Schott 50 State Report on Public Education and Black Males

Mia Kennedy

Since Black lives continue to matter to us, this edition of the Schott 50 State Report on Public Education and Black Males is intended to again alert the nation to the serious reality of a quieter danger that does not instantly end young lives, but creates an all but insurmountable chasm of denied opportunities that consigns them to limited chances to succeed in life. The failure to close the opportunity gap, whether at the national, state or local level, not only deprives all of us, our communities and our nation of the talents and potential contributions that these young people have proven they can make and would likely replicate, but also constitutes a grave injustice. This biennial report, the Schott Foundation for Public Education’s fifth since we started documenting Black males in public education in 2004, shows that the opportunity gap continues to be the greatest for Black males of all racial/ethnic and gender groups and, while nationally there have been slight increases in their rate of securing a regular diploma four years after beginning high school, the gap between graduation outcomes for Black males compared to their White male counterparts continues to widen.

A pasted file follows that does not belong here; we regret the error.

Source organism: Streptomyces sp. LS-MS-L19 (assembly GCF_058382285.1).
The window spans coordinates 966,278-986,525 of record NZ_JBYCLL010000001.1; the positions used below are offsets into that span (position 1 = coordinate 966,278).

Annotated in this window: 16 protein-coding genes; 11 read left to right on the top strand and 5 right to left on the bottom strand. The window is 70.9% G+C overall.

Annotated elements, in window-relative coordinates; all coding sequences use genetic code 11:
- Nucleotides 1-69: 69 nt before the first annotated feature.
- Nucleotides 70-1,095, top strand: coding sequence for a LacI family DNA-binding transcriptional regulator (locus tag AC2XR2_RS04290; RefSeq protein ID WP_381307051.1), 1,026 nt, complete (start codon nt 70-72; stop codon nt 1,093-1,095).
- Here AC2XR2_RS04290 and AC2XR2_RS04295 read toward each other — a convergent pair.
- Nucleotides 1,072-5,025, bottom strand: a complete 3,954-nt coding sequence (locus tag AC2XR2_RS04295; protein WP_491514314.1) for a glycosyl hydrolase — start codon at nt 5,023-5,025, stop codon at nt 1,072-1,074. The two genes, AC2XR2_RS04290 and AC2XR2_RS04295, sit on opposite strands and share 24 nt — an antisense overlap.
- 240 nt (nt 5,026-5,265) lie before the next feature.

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The estimated national 2012-13 graduation rate for Black males was 59%.
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